# What are ways that we can show 3D orbits and other 3D things in posts?

I probably spent half a day figuring out how to make each of the GIFs shown below. It was gratifying as is all of my procrastinatory behavior here in Stack Exchange, but the reason it was done like this is because we have no way to embed 3D objects in SE posts in a way that viewers can rotate them interactively.

What are ways that we could come at least close?

Are there viewers were we could put 3D objects by uploading files or scripts and link to here that would be internet friendly for viewers, e.g. not require downloading software or gigabit per second connections?

The more options the better, I'm hoping for multiple answers!

GIFs (not viewable if you have animation blockers turned on in your browser)

below: from Kathleen Howell's classic paper Three-Dimensional, Periodic 'Halo' Orbits Celestial Mechanics 32 (1984) 53-71) cited in How to best think of the State Transition Matrix, and how to use it to find periodic Halo orbits?

in which I think I have have L1 and L2 incorrectly labeled but am unwilling to fix them because of the lengthy, arduous and hackish way I'd made the GIF.

• Such a GIF has an advantage over a 3D viewer or a full-blown mathematica or jupyter notebook: the author needn't depend on the reader's interaction to get a message across. "From what angle should I be looking at this?" "Did I zoom in too far?" – Camille Goudeseune Dec 2 '20 at 22:24
• @CamilleGoudeseune that's a very good point. It's true that I stop and thunk about it and chose the way I thought best for illustrating the key points. Disadvantage is that these took a long time to script because I was working in the dark so to speak; I don't make animations regularly so I had to start from scratch. Most people wouldn't spend a day just to make a plot for a Stack Exchange answer, so readily available tools (even if a Python matplotlib to GIF animator) would increase the number of questions and answers which included these. – uhoh Dec 2 '20 at 22:50
• with some questions, one only has to read the title and first sentence and one immediately knows who the author is ;-) SciChart looks pretty cool. And is VRML still around? It seems to have turned into "X3D"... – Aaron F Dec 2 '20 at 23:24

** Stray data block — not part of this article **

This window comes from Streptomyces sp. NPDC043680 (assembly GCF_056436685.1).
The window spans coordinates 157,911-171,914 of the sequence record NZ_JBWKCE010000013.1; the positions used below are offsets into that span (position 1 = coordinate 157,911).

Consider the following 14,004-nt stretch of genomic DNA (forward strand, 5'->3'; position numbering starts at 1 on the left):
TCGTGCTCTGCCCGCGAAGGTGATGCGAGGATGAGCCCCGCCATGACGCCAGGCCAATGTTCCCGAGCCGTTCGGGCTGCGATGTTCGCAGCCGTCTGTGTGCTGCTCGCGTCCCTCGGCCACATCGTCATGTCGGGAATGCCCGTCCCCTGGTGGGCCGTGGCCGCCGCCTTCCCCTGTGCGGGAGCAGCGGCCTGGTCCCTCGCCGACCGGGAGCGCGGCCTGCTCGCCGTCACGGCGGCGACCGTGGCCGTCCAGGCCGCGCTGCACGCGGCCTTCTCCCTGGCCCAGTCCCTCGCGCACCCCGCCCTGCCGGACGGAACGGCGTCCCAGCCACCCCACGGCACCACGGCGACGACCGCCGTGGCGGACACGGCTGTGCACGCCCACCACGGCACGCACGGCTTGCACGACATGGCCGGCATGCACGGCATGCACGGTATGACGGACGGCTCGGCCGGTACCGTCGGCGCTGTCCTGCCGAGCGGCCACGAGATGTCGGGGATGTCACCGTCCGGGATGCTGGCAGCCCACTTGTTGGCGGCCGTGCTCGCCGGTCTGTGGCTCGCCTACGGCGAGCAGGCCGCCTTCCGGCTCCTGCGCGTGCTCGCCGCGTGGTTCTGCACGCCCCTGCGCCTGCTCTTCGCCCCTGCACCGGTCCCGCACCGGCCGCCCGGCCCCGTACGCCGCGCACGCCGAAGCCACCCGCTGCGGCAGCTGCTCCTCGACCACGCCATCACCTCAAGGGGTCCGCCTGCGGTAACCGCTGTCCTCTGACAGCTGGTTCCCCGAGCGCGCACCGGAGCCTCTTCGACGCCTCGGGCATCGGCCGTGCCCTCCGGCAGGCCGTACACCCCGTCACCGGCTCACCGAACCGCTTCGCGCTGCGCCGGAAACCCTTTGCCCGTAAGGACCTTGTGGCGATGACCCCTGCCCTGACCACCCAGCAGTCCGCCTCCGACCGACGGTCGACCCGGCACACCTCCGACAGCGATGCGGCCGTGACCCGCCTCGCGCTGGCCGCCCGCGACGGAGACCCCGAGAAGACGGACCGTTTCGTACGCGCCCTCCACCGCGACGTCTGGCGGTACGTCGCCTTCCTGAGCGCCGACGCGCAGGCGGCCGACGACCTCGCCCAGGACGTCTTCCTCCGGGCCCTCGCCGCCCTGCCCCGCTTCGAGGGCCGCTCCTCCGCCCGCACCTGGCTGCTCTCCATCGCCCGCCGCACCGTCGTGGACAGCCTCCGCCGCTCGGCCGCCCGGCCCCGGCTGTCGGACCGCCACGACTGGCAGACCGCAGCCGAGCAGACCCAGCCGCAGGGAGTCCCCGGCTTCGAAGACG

• @AaronF moi? :-) – uhoh Dec 2 '20 at 23:49

My go-to plotting method is Plotly, which generates amazing, interactive* figures in 3D and 2D. The resulting figures are either hosted on Plotly's web page, or in the form of an HTML file on your computer which you can open in any browser**.

So, I don't know. In the past I've shared a static image of my plotly figures, then provided a link to the Plotly website where it is hosted, which is a decent compromise. A downside of this, though, is that the Plotly free tier only allows X amount of views per day, so it's certainly possible that viewers cannot access your link***. Alternatively, you can host your plotly figure on your own website... but then you need to host a website.

Example of my approach. Here's a figure.

And here's a link to Plotly where's it's hosted.
https://chart-studio.plotly.com/~mbolliger/13

* These are interactive in the sense that you can get information through customizable plot elements on hover, add dropdown menus menus and sliders, toggle trace visibility, zoom, orbit, and pan in 3D/2D space, all through the browser. The simplest version of these plots does NOT allow callback functions like matplotlib, though the functionality is possible.

** You can also view the figs in an interactive python window like Jupyter if you don't want to save a figure.

*** Another potential drawback: when you plot stuff in plotly, the underlying data exists in the div and/or HTML file (I don't really understand HTML). Usually this isn't a problem, but if for some reason you don't want people to access the actual data, you should avoid this approach.

• Excellent, thanks for your post! In matplotlib I like to use widgets like sliders and radio buttons so I can recalculate a plot. Imagine if for example if $\mu$ could be assigned a slider and the variation of the orbits with mass ratio could be explored. That might be a little computation heavy in this case of course but is that the kind of thing you are referring to when you mentioned callbacks? – uhoh Nov 30 '20 at 21:48
• @uhoh Yep, that's exactly what I mean. Plotly does have sliders and dropdowns, so you could do exactly what you're talking about with the mu value changing. But you would have to do all the computation ahead of time for a predetermined set of mu values, and then plotting is mostly a matter of toggling the appropriate elements on or off via the slider or other buttons. Still useful, but not "interactive" in the strictest sense. But, like I mentioned, that more advanced functionality does exist in Plotly. Though I think it requires Jupyter: plotly.com/python/#jupyter-widgets – Matt B Dec 3 '20 at 16:24